Well, I think towards that end, Covid might have given us a favor. I think the whole film had more time — visual effects, sound design, music — and I think the film is better because of it. We would've, of course, delivered on time had we released when we were initially planning to. That's what we were all geared up for. Luckily, at that point, I had plenty of time with the material because Jason approached me before he started shooting. The script had been written, and he gave me a call and asked me to come read the script. From that moment, I got ahold of the score, started listening and watched the movies again, started studying the notes on the page, and playing around, kind of finding the ways that he wanted to score these scenes and started integrating them.

The Tools and the Talent

What's more difficult, accurately recreating those memorable orchestra cues from Elmer Bernstein or creating original music that fits with the vibe of that original score?

Wow. Well, I think finding new material, because when you're just quoting something, the work is all done. I think that we also knew early on that we were going to have to have certain styles of music and we were going to be scoring scenes that were unlike anything that was in the original. The question was, how do we do that?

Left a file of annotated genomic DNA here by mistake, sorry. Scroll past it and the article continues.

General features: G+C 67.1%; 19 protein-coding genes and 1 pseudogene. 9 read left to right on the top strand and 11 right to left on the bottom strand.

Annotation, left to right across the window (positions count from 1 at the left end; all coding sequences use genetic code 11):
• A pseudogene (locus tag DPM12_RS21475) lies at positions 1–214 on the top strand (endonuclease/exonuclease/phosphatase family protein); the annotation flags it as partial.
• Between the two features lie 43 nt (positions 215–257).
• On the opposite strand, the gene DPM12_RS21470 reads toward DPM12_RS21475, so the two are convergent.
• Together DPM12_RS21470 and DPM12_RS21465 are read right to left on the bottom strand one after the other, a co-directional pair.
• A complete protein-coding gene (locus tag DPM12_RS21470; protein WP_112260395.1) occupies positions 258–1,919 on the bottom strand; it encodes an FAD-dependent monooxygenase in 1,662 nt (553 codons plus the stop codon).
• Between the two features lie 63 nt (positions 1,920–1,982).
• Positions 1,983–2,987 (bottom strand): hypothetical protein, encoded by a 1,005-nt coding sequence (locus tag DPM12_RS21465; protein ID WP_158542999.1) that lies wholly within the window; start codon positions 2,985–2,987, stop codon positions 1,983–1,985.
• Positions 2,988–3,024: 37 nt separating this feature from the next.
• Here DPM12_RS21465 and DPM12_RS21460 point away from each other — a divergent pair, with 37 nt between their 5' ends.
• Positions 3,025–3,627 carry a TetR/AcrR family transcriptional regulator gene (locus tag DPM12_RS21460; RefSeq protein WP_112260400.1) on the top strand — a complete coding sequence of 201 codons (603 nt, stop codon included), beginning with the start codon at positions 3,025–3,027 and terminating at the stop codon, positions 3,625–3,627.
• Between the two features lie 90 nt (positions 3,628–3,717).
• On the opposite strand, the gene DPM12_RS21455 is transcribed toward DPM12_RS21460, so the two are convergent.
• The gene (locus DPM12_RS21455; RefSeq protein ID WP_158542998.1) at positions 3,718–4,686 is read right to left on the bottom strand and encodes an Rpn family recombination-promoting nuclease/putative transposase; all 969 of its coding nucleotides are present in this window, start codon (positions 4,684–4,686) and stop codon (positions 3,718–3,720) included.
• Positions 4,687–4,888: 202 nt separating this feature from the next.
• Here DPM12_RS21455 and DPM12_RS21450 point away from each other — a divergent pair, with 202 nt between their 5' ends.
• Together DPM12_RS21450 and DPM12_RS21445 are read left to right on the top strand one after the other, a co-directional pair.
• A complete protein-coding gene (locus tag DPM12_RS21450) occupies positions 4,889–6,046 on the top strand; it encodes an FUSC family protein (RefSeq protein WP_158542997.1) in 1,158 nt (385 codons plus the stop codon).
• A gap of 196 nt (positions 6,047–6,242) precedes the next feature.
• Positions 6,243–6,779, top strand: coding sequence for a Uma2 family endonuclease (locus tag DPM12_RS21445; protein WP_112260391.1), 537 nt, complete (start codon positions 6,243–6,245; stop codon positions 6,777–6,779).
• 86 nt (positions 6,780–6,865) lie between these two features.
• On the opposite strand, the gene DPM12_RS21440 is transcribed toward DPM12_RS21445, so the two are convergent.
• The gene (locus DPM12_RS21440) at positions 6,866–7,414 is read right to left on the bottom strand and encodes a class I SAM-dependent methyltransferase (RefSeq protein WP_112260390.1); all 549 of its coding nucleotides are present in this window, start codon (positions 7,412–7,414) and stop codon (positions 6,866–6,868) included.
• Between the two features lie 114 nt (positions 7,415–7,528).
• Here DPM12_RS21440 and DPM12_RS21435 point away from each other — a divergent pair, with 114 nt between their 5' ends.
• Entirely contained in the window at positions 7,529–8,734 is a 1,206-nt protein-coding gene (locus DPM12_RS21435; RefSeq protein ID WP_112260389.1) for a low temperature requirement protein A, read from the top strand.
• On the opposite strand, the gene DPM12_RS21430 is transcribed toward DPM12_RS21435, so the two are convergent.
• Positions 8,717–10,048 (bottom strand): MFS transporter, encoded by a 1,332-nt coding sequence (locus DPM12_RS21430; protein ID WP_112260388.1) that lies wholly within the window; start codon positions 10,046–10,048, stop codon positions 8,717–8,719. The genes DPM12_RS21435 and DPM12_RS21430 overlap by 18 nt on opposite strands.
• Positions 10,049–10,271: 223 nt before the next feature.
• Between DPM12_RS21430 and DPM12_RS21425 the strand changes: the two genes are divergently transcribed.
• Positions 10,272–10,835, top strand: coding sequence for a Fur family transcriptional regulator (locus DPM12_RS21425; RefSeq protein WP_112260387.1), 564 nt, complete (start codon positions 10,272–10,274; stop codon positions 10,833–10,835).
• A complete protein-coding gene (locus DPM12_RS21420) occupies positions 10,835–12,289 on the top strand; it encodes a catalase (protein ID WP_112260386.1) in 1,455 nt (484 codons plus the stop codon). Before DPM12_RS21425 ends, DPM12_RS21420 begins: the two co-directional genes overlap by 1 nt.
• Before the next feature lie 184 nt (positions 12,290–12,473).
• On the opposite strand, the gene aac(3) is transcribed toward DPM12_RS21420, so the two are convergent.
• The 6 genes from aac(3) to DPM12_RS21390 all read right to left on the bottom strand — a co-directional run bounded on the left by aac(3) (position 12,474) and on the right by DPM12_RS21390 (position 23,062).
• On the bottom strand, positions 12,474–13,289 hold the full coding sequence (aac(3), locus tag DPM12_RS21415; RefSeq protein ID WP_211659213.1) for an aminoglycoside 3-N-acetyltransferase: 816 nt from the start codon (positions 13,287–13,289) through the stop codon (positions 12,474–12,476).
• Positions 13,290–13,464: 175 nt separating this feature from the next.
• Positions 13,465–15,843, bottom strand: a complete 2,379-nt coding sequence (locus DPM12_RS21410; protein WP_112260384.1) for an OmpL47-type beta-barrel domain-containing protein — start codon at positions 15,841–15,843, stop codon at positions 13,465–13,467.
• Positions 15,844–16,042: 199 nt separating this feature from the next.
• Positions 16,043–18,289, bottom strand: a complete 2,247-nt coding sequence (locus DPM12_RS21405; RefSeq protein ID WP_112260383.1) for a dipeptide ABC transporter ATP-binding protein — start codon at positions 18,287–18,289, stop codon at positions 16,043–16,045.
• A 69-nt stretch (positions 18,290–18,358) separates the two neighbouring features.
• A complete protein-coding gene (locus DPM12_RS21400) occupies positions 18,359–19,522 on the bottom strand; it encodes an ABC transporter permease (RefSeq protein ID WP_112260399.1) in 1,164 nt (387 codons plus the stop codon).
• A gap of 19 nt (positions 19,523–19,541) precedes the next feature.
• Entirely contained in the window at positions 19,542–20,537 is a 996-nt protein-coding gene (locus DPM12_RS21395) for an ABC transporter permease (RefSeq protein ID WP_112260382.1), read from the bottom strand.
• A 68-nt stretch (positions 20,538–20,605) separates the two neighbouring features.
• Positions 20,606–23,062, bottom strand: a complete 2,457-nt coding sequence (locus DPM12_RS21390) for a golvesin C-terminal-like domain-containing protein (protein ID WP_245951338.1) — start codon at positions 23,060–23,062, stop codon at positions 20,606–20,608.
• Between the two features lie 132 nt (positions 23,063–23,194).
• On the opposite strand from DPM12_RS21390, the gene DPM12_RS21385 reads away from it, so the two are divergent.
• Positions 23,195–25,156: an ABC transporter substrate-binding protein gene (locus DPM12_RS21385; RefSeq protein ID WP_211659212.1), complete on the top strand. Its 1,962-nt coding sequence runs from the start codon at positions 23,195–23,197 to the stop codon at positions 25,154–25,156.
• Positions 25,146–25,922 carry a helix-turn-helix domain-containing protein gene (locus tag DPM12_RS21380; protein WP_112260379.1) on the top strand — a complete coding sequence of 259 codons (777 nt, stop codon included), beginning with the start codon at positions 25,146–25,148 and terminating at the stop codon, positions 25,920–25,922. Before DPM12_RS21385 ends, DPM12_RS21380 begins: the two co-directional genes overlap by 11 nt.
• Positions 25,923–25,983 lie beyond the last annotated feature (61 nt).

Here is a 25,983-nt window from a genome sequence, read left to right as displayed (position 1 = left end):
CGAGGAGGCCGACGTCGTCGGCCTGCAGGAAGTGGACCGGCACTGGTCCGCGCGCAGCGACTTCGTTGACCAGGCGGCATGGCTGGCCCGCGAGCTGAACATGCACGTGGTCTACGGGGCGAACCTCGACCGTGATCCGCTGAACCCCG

We wanted this to feel like a mid-'80s action adventure film. That's where I went, my favorite action adventure '80s film scores. This score is an homage to a lot of that material and a lot of those composers and kind of my love letter to them because I grew up watching them and loving them. Those scores inspired me in so many ways and helped inspired me to be a film composer.

Which scores and composers do you think were the most influential to your work here?

John Williams, Alan Silvestri, James Horner, Craig Safan. They were the titans. They were doing these amazing scores like "E.T." and "Goonies." I should also mention "Cocoon," of course, "Star Wars" and "Indiana Jones" and "Back to the Future," and "Flight of the Navigator." There's an amazing list of films that had a certain spirit and a certain vibe. And Jerry Goldsmith, of course.